This takes me to foul prioritization, which was recently explained by Lucia Perfetti Clark, the officials education and training manager at US Lacrosse, in her post “Not All Fouls Are Created Equal: How Officials Set Priorities“. She writes that, “if there is a potential for safety fouls to occur amongst other, lesser violations, then officials must move that foul to the top. Prioritizing fouls makes the game safer.” Think about what is most important for the officials to call in a U11 game. Should the official call the offsides 40 yards away from the play around the ball or the late body check on the shooter? If both occur near the same time I would much prefer that the official prioritize and catch the safety foul. Lucia explains further that parents have a place in getting the right message to the players:

For safety prioritization to work, coaches, parents and spectators need to support officials. All too often an official makes a big and appropriate safety call, and the next thing you hear from the sideline or the stands is, “That was a great check! Great defense! Keep it up!”

This kind of comment just reinforces bad player behavior and will only serve to escalate the severity and frequency of calls. What works better? Substitute that player so he or she can be coached regarding the call in question or simply has time to cool off before rejoining the game.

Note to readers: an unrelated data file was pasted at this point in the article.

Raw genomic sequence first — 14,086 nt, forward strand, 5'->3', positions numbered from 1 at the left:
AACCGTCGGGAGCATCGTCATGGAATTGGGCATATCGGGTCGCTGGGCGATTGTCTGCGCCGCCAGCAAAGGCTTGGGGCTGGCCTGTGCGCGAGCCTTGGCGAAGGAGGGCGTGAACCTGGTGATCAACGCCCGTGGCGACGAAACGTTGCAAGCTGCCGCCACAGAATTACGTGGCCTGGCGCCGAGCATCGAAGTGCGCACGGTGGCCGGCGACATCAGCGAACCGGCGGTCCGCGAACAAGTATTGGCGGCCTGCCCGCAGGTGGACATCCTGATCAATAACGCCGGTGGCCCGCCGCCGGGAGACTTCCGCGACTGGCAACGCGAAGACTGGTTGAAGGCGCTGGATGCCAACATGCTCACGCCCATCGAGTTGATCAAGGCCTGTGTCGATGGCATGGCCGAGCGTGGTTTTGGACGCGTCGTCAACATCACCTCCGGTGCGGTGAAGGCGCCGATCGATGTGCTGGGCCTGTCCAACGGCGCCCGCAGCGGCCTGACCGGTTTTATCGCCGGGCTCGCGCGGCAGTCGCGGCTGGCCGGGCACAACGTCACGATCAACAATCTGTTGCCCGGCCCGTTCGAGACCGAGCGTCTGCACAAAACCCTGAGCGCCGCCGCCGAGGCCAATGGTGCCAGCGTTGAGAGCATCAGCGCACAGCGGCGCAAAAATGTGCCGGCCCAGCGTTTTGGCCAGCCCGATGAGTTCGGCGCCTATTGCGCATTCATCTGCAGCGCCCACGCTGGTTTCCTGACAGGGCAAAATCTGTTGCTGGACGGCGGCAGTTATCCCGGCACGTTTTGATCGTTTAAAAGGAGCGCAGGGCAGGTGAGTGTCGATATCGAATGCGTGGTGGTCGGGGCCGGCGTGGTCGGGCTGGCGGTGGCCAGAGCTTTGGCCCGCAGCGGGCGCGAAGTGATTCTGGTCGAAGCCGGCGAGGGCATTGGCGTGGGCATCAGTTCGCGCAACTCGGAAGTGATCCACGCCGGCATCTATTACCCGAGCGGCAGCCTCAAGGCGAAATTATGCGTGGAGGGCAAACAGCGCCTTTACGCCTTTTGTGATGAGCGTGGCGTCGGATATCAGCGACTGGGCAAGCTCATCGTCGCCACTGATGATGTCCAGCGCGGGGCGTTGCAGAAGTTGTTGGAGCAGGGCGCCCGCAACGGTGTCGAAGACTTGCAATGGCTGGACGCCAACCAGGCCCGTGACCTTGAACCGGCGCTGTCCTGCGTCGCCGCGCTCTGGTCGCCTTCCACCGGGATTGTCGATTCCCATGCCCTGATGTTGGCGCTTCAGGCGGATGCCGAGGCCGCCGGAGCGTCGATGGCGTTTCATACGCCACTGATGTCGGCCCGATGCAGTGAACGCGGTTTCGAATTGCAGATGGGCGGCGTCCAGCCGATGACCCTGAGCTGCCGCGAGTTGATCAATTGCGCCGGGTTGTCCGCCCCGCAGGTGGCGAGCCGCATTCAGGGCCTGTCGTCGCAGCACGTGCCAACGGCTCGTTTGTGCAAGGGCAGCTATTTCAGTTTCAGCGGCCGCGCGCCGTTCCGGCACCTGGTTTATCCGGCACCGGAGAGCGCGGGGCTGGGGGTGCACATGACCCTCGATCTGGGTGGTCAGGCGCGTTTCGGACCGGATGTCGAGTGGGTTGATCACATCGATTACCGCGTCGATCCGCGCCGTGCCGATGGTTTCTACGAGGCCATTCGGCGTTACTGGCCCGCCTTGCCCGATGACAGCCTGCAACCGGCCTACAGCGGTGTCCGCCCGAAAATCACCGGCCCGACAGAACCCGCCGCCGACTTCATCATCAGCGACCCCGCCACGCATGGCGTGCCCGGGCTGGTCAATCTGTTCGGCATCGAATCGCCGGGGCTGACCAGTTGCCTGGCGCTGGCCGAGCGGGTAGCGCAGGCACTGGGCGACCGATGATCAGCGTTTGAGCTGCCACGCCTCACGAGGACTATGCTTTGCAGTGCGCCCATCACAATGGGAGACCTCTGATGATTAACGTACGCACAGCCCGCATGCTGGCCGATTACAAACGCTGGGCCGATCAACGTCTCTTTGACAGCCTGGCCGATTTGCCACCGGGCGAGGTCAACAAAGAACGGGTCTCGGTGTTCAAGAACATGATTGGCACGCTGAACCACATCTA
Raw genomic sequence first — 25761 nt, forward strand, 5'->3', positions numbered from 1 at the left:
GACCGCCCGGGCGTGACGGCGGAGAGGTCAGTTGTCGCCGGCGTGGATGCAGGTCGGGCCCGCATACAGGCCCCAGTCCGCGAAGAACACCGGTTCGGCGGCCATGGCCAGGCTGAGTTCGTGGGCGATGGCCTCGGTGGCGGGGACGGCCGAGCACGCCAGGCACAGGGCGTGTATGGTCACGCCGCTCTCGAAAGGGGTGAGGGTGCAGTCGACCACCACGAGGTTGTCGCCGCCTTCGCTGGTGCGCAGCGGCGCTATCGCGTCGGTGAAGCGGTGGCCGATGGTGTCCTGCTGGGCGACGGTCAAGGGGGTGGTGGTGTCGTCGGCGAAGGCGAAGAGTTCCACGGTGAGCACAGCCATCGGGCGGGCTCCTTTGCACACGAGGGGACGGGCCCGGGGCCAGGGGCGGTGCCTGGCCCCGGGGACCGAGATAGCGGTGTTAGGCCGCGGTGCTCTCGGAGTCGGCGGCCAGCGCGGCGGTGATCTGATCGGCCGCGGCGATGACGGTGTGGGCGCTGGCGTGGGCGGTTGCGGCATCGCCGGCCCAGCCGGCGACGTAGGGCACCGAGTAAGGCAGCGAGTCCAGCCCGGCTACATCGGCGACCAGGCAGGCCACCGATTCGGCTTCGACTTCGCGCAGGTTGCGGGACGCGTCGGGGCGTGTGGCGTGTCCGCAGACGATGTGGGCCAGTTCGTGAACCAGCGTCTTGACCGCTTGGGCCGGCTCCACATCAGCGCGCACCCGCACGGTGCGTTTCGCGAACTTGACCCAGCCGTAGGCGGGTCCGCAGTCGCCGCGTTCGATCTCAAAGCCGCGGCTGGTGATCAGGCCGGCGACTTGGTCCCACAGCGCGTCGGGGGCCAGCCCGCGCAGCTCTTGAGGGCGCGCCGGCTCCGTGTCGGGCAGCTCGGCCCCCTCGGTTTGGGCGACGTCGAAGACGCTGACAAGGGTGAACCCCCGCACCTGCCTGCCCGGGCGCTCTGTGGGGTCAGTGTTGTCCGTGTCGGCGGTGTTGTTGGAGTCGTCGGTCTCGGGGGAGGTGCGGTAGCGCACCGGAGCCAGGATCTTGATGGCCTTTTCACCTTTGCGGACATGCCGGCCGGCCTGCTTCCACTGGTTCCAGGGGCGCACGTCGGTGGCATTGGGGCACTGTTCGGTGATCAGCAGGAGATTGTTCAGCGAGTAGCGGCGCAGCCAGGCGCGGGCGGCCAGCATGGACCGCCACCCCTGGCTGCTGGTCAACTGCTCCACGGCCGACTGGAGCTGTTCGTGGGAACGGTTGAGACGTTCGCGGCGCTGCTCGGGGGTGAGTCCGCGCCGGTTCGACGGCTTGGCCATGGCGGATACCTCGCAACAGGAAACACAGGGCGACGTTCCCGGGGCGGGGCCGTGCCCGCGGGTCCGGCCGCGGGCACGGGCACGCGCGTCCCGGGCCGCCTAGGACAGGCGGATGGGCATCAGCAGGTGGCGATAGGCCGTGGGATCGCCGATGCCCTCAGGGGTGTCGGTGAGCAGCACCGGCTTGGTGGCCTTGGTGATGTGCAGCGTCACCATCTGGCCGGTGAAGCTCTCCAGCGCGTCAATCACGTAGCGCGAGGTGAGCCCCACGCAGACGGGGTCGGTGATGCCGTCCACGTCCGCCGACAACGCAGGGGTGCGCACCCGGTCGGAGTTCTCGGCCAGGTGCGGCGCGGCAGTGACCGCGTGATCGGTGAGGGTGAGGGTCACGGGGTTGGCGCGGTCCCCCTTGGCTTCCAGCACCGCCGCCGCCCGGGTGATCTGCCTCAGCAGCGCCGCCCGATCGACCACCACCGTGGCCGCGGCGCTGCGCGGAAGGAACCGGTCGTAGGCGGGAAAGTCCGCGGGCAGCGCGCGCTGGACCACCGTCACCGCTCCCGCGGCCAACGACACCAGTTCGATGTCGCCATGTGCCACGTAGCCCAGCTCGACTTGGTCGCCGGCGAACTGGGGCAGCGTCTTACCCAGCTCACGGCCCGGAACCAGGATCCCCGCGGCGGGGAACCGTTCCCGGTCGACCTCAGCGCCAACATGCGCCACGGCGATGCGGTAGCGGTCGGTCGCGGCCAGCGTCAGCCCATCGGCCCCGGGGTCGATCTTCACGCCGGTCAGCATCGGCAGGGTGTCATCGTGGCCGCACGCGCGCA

I cannot tell you how many times I’ve flagged a perfectly illegal body check in a U11 game only to have a parent or even a coach yell to the player, “Great hit!” It was not a great hit, that is why I flagged it. Now the player has two very different messages to put together. I just penalized him for a hit that is not permitted at his age level, but the adults responsible for the player are praising him for the hit. When coaches or parents say things like that my safety radar goes off, and I get even more vigilant for safety violations moving forward. I focus more after hearing those comments because after doing this for so many years I expect the players involved to listen to their coaches and parents more than they will listen to me (the random adult official who they don’t know). Often I am sending the same player off the field for an even more vicious hit.